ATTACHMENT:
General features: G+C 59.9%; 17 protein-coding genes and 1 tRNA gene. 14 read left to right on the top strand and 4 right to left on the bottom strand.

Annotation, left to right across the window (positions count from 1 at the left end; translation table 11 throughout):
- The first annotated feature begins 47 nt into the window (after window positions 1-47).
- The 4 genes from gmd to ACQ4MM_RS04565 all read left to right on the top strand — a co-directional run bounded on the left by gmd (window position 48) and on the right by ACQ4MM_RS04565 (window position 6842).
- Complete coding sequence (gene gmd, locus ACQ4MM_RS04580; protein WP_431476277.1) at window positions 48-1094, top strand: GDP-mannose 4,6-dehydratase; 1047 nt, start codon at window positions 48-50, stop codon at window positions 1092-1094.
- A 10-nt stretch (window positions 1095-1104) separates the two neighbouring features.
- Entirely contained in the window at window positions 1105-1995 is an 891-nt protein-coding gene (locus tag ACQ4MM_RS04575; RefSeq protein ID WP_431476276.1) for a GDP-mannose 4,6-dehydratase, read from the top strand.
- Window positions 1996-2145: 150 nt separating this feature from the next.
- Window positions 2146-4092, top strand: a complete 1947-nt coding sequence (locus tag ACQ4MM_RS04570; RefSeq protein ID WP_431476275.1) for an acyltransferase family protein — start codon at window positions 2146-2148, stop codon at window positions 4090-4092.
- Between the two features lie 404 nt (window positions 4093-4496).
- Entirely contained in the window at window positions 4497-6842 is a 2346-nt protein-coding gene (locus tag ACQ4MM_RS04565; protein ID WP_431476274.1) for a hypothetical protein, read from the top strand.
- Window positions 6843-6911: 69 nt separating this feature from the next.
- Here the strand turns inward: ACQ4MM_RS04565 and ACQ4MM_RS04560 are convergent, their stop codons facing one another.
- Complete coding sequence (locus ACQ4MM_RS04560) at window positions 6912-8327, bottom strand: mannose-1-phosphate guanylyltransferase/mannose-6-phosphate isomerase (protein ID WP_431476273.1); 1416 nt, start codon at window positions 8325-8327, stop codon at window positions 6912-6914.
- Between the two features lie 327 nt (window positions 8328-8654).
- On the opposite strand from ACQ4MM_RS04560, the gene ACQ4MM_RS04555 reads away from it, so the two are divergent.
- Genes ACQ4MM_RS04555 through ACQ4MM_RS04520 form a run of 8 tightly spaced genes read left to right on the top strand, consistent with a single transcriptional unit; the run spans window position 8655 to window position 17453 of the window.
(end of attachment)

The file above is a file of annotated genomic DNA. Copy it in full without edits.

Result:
General features: G+C 59.9%; 17 protein-coding genes and 1 tRNA gene. 14 read left to right on the top strand and 4 right to left on the bottom strand.

Annotation, left to right across the window (positions count from 1 at the left end; translation table 11 throughout):
- The first annotated feature begins 47 nt into the window (after window positions 1-47).
- The 4 genes from gmd to ACQ4MM_RS04565 all read left to right on the top strand — a co-directional run bounded on the left by gmd (window position 48) and on the right by ACQ4MM_RS04565 (window position 6842).
- Complete coding sequence (gene gmd, locus ACQ4MM_RS04580; protein WP_431476277.1) at window positions 48-1094, top strand: GDP-mannose 4,6-dehydratase; 1047 nt, start codon at window positions 48-50, stop codon at window positions 1092-1094.
- A 10-nt stretch (window positions 1095-1104) separates the two neighbouring features.
- Entirely contained in the window at window positions 1105-1995 is an 891-nt protein-coding gene (locus tag ACQ4MM_RS04575; RefSeq protein ID WP_431476276.1) for a GDP-mannose 4,6-dehydratase, read from the top strand.
- Window positions 1996-2145: 150 nt separating this feature from the next.
- Window positions 2146-4092, top strand: a complete 1947-nt coding sequence (locus tag ACQ4MM_RS04570; RefSeq protein ID WP_431476275.1) for an acyltransferase family protein — start codon at window positions 2146-2148, stop codon at window positions 4090-4092.
- Between the two features lie 404 nt (window positions 4093-4496).
- Entirely contained in the window at window positions 4497-6842 is a 2346-nt protein-coding gene (locus tag ACQ4MM_RS04565; protein ID WP_431476274.1) for a hypothetical protein, read from the top strand.
- Window positions 6843-6911: 69 nt separating this feature from the next.
- Here the strand turns inward: ACQ4MM_RS04565 and ACQ4MM_RS04560 are convergent, their stop codons facing one another.
- Complete coding sequence (locus ACQ4MM_RS04560) at window positions 6912-8327, bottom strand: mannose-1-phosphate guanylyltransferase/mannose-6-phosphate isomerase (protein ID WP_431476273.1); 1416 nt, start codon at window positions 8325-8327, stop codon at window positions 6912-6914.
- Between the two features lie 327 nt (window positions 8328-8654).
- On the opposite strand from ACQ4MM_RS04560, the gene ACQ4MM_RS04555 reads away from it, so the two are divergent.
- Genes ACQ4MM_RS04555 through ACQ4MM_RS04520 form a run of 8 tightly spaced genes read left to right on the top strand, consistent with a single transcriptional unit; the run spans window position 8655 to window position 17453 of the window.